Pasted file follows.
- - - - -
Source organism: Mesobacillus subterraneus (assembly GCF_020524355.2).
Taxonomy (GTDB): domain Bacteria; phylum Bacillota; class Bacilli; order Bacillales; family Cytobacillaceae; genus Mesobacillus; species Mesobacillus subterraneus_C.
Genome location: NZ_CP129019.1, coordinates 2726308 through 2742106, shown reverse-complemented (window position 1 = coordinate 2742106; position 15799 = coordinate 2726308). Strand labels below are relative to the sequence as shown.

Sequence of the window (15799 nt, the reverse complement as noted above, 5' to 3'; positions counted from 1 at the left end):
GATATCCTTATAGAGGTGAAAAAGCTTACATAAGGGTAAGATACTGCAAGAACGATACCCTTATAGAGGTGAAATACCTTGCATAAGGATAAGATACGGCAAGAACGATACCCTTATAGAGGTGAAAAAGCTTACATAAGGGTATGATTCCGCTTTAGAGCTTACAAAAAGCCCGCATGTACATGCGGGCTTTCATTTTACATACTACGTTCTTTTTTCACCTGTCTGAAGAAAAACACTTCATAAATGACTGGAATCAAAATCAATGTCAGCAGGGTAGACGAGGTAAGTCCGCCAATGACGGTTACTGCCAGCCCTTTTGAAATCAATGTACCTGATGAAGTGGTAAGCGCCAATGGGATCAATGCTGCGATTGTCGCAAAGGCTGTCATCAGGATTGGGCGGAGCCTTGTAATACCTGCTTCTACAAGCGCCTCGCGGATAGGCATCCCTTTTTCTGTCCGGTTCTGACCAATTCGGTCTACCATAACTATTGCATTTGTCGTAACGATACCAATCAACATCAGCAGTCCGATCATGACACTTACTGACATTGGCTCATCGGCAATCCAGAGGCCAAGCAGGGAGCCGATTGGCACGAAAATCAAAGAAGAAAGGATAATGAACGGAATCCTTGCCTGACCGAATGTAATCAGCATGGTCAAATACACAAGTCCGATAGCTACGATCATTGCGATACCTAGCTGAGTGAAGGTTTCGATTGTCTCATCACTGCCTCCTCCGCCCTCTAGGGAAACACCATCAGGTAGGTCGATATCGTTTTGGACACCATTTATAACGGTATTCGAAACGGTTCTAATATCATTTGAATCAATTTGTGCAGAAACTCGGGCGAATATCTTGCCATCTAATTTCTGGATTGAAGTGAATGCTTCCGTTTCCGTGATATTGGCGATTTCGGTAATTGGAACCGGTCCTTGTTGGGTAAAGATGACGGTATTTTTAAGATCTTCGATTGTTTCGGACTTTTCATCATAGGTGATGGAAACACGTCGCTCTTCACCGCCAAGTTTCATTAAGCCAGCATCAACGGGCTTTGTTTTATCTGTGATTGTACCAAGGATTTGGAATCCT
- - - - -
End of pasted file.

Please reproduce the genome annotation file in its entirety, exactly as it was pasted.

Source organism: Mesobacillus subterraneus (assembly GCF_020524355.2).
Taxonomy (GTDB): domain Bacteria; phylum Bacillota; class Bacilli; order Bacillales; family Cytobacillaceae; genus Mesobacillus; species Mesobacillus subterraneus_C.
Genome location: NZ_CP129019.1, coordinates 2726308 through 2742106, shown reverse-complemented (window position 1 = coordinate 2742106; position 15799 = coordinate 2726308). Strand labels below are relative to the sequence as shown.

Sequence of the window (15799 nt, the reverse complement as noted above, 5' to 3'; positions counted from 1 at the left end):
GATATCCTTATAGAGGTGAAAAAGCTTACATAAGGGTAAGATACTGCAAGAACGATACCCTTATAGAGGTGAAATACCTTGCATAAGGATAAGATACGGCAAGAACGATACCCTTATAGAGGTGAAAAAGCTTACATAAGGGTATGATTCCGCTTTAGAGCTTACAAAAAGCCCGCATGTACATGCGGGCTTTCATTTTACATACTACGTTCTTTTTTCACCTGTCTGAAGAAAAACACTTCATAAATGACTGGAATCAAAATCAATGTCAGCAGGGTAGACGAGGTAAGTCCGCCAATGACGGTTACTGCCAGCCCTTTTGAAATCAATGTACCTGATGAAGTGGTAAGCGCCAATGGGATCAATGCTGCGATTGTCGCAAAGGCTGTCATCAGGATTGGGCGGAGCCTTGTAATACCTGCTTCTACAAGCGCCTCGCGGATAGGCATCCCTTTTTCTGTCCGGTTCTGACCAATTCGGTCTACCATAACTATTGCATTTGTCGTAACGATACCAATCAACATCAGCAGTCCGATCATGACACTTACTGACATTGGCTCATCGGCAATCCAGAGGCCAAGCAGGGAGCCGATTGGCACGAAAATCAAAGAAGAAAGGATAATGAACGGAATCCTTGCCTGACCGAATGTAATCAGCATGGTCAAATACACAAGTCCGATAGCTACGATCATTGCGATACCTAGCTGAGTGAAGGTTTCGATTGTCTCATCACTGCCTCCTCCGCCCTCTAGGGAAACACCATCAGGTAGGTCGATATCGTTTTGGACACCATTTATAACGGTATTCGAAACGGTTCTAATATCATTTGAATCAATTTGTGCAGAAACTCGGGCGAATATCTTGCCATCTAATTTCTGGATTGAAGTGAATGCTTCCGTTTCCGTGATATTGGCGATTTCGGTAATTGGAACCGGTCCTTGTTGGGTAAAGATGACGGTATTTTTAAGATCTTCGATTGTTTCGGACTTTTCATCATAGGTGATGGAAACACGTCGCTCTTCACCGCCAAGTTTCATTAAGCCAGCATCAACGGGCTTTGTTTTATCTGTGATTGTACCAAGGATTTGGAATCCT